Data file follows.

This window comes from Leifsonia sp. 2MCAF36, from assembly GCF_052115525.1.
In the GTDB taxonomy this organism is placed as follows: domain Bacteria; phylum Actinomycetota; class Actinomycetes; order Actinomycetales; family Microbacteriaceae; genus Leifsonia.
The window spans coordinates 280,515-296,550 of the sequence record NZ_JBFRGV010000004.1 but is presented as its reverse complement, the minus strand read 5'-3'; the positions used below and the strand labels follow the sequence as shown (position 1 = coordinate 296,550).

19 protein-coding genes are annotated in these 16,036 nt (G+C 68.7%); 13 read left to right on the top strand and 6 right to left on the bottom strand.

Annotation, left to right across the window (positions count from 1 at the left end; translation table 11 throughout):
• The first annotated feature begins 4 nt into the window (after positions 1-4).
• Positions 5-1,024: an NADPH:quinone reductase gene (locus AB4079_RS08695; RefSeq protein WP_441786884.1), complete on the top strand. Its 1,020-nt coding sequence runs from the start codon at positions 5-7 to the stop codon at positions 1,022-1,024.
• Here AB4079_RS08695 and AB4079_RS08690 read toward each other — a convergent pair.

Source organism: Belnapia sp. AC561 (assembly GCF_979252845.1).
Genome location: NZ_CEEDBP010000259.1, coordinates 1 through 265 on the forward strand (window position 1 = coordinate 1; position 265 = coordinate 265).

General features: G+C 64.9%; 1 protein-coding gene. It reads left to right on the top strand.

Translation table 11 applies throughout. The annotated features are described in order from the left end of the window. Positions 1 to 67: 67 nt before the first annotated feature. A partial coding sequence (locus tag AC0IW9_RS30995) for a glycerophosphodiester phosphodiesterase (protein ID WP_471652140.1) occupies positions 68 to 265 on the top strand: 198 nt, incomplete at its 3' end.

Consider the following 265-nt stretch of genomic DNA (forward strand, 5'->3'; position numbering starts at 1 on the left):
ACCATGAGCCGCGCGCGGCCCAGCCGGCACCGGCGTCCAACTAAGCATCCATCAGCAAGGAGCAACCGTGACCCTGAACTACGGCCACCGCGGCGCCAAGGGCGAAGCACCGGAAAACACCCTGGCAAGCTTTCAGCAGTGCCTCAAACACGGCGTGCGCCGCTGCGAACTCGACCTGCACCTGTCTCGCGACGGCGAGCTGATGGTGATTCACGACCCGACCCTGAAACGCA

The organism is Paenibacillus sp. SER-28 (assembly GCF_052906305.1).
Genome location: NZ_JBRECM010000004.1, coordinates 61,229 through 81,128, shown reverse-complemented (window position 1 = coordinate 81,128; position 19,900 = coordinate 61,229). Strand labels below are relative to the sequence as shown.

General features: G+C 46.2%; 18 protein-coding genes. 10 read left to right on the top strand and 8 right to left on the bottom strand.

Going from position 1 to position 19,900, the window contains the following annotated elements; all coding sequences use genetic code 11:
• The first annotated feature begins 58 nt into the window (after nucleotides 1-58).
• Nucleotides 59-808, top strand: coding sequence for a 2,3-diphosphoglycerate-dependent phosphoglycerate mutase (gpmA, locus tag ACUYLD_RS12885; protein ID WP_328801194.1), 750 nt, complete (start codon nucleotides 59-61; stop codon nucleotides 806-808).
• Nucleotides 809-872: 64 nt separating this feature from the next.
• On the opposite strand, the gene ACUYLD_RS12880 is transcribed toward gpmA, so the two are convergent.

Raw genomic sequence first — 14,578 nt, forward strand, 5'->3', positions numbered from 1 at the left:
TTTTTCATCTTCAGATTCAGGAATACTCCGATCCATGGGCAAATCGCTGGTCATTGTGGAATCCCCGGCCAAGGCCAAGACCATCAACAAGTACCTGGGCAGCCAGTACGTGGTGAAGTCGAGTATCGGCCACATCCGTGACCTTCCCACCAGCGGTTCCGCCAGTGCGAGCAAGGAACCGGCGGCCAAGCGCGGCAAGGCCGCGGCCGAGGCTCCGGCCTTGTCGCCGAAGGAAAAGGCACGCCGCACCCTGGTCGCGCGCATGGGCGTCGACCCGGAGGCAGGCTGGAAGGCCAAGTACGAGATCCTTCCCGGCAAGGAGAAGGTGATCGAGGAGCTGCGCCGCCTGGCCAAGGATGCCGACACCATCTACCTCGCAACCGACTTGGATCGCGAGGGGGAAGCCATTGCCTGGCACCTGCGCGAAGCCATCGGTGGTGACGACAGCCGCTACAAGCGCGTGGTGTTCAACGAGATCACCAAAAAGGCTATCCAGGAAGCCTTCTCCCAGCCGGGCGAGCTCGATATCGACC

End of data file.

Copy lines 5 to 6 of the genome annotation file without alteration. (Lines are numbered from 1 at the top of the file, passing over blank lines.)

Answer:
Annotation, left to right across the window (positions count from 1 at the left end; translation table 11 throughout):
• The first annotated feature begins 4 nt into the window (after positions 1-4).